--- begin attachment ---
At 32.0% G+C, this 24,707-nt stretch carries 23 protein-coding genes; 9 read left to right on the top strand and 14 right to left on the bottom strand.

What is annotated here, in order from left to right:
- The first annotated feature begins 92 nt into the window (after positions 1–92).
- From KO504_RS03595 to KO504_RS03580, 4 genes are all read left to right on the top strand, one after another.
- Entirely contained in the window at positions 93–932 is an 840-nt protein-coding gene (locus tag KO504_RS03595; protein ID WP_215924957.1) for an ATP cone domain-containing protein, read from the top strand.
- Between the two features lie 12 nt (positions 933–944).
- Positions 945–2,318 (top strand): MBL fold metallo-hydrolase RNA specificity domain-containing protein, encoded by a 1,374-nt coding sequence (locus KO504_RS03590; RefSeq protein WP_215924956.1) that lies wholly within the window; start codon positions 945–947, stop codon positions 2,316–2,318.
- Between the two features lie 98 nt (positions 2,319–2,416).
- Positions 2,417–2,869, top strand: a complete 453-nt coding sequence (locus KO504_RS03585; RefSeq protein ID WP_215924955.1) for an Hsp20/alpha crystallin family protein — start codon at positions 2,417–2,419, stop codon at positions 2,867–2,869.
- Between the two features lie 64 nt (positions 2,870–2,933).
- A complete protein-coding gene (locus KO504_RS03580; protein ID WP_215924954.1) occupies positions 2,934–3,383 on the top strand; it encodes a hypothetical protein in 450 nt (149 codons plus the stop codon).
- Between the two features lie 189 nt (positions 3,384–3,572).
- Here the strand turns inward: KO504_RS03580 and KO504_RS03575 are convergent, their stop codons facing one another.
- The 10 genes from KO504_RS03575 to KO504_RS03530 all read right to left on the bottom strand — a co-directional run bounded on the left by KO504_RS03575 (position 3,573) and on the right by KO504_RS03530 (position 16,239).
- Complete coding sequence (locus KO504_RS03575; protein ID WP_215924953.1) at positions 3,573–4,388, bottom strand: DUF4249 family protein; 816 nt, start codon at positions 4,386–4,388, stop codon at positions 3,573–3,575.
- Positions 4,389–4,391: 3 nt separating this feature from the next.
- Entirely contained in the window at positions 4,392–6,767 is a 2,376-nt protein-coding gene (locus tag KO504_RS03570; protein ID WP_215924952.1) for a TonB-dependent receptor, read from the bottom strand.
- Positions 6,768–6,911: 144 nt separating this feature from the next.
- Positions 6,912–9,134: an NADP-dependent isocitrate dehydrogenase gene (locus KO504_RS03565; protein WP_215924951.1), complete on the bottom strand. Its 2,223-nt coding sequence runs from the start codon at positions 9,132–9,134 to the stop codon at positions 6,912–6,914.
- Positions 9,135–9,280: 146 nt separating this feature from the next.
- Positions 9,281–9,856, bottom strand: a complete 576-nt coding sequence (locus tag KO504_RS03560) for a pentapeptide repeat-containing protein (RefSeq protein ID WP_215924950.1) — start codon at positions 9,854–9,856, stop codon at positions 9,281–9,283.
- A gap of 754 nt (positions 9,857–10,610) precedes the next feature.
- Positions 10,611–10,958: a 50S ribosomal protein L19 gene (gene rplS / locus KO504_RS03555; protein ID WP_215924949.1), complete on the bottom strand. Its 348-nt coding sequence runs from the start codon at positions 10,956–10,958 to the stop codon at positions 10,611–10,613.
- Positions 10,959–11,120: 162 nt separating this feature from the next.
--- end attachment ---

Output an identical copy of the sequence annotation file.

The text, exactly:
At 32.0% G+C, this 24,707-nt stretch carries 23 protein-coding genes; 9 read left to right on the top strand and 14 right to left on the bottom strand.

What is annotated here, in order from left to right:
- The first annotated feature begins 92 nt into the window (after positions 1–92).
- From KO504_RS03595 to KO504_RS03580, 4 genes are all read left to right on the top strand, one after another.
- Entirely contained in the window at positions 93–932 is an 840-nt protein-coding gene (locus tag KO504_RS03595; protein ID WP_215924957.1) for an ATP cone domain-containing protein, read from the top strand.
- Between the two features lie 12 nt (positions 933–944).
- Positions 945–2,318 (top strand): MBL fold metallo-hydrolase RNA specificity domain-containing protein, encoded by a 1,374-nt coding sequence (locus KO504_RS03590; RefSeq protein WP_215924956.1) that lies wholly within the window; start codon positions 945–947, stop codon positions 2,316–2,318.
- Between the two features lie 98 nt (positions 2,319–2,416).
- Positions 2,417–2,869, top strand: a complete 453-nt coding sequence (locus KO504_RS03585; RefSeq protein ID WP_215924955.1) for an Hsp20/alpha crystallin family protein — start codon at positions 2,417–2,419, stop codon at positions 2,867–2,869.
- Between the two features lie 64 nt (positions 2,870–2,933).
- A complete protein-coding gene (locus KO504_RS03580; protein ID WP_215924954.1) occupies positions 2,934–3,383 on the top strand; it encodes a hypothetical protein in 450 nt (149 codons plus the stop codon).
- Between the two features lie 189 nt (positions 3,384–3,572).
- Here the strand turns inward: KO504_RS03580 and KO504_RS03575 are convergent, their stop codons facing one another.
- The 10 genes from KO504_RS03575 to KO504_RS03530 all read right to left on the bottom strand — a co-directional run bounded on the left by KO504_RS03575 (position 3,573) and on the right by KO504_RS03530 (position 16,239).
- Complete coding sequence (locus KO504_RS03575; protein ID WP_215924953.1) at positions 3,573–4,388, bottom strand: DUF4249 family protein; 816 nt, start codon at positions 4,386–4,388, stop codon at positions 3,573–3,575.
- Positions 4,389–4,391: 3 nt separating this feature from the next.
- Entirely contained in the window at positions 4,392–6,767 is a 2,376-nt protein-coding gene (locus tag KO504_RS03570; protein ID WP_215924952.1) for a TonB-dependent receptor, read from the bottom strand.
- Positions 6,768–6,911: 144 nt separating this feature from the next.
- Positions 6,912–9,134: an NADP-dependent isocitrate dehydrogenase gene (locus KO504_RS03565; protein WP_215924951.1), complete on the bottom strand. Its 2,223-nt coding sequence runs from the start codon at positions 9,132–9,134 to the stop codon at positions 6,912–6,914.
- Positions 9,135–9,280: 146 nt separating this feature from the next.
- Positions 9,281–9,856, bottom strand: a complete 576-nt coding sequence (locus tag KO504_RS03560) for a pentapeptide repeat-containing protein (RefSeq protein ID WP_215924950.1) — start codon at positions 9,854–9,856, stop codon at positions 9,281–9,283.
- A gap of 754 nt (positions 9,857–10,610) precedes the next feature.
- Positions 10,611–10,958: a 50S ribosomal protein L19 gene (gene rplS / locus KO504_RS03555; protein ID WP_215924949.1), complete on the bottom strand. Its 348-nt coding sequence runs from the start codon at positions 10,956–10,958 to the stop codon at positions 10,611–10,613.
- Positions 10,959–11,120: 162 nt separating this feature from the next.